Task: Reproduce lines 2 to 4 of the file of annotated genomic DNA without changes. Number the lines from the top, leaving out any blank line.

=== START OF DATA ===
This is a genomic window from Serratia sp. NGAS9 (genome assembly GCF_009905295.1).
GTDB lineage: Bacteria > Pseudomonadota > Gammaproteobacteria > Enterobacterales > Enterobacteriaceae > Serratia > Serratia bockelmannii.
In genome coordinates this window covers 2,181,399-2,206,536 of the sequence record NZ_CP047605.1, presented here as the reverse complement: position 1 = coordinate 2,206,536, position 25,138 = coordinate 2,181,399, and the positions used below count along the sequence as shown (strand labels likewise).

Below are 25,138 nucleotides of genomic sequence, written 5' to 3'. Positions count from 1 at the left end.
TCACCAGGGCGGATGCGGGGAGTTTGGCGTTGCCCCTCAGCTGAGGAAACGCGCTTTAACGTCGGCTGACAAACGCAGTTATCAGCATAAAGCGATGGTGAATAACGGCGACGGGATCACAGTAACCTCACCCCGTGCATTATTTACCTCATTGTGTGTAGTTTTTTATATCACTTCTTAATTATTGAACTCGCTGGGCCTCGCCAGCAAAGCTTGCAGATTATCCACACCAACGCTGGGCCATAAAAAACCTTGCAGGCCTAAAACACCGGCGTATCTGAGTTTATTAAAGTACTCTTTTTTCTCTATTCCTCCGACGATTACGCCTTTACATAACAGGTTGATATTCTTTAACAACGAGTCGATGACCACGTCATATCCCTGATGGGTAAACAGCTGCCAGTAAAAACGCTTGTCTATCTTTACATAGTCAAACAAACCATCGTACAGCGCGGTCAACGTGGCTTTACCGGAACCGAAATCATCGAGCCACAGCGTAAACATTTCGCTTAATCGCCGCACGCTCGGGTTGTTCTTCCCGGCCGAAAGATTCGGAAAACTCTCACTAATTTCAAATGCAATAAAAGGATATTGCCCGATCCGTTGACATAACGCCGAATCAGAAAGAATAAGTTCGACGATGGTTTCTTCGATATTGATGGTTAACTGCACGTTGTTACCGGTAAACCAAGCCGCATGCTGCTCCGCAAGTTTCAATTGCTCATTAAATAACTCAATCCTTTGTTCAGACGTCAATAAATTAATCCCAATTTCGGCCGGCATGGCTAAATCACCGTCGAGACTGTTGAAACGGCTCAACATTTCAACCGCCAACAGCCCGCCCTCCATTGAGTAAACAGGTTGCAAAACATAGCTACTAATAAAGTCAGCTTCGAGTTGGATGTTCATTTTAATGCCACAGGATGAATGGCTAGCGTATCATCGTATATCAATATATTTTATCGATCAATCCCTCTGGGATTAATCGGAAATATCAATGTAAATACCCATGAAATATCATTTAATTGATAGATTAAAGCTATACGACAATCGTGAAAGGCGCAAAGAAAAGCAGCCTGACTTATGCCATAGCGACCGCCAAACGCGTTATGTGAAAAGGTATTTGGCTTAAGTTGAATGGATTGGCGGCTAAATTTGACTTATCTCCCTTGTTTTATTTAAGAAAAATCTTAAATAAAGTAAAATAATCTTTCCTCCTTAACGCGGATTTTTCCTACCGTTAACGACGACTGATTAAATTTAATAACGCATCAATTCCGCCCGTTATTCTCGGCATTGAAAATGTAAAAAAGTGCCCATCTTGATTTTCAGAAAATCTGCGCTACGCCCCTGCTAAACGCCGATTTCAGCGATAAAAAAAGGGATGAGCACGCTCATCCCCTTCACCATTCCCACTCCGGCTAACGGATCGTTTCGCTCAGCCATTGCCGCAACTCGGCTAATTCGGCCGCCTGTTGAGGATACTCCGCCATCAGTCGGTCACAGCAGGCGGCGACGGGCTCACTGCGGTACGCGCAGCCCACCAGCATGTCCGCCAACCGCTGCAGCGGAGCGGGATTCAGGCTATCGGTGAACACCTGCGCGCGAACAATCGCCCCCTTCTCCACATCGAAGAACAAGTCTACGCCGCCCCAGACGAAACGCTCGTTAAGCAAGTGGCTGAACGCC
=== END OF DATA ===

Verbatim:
GTDB lineage: Bacteria > Pseudomonadota > Gammaproteobacteria > Enterobacterales > Enterobacteriaceae > Serratia > Serratia bockelmannii.
In genome coordinates this window covers 2,181,399-2,206,536 of the sequence record NZ_CP047605.1, presented here as the reverse complement: position 1 = coordinate 2,206,536, position 25,138 = coordinate 2,181,399, and the positions used below count along the sequence as shown (strand labels likewise).

Below are 25,138 nucleotides of genomic sequence, written 5' to 3'. Positions count from 1 at the left end.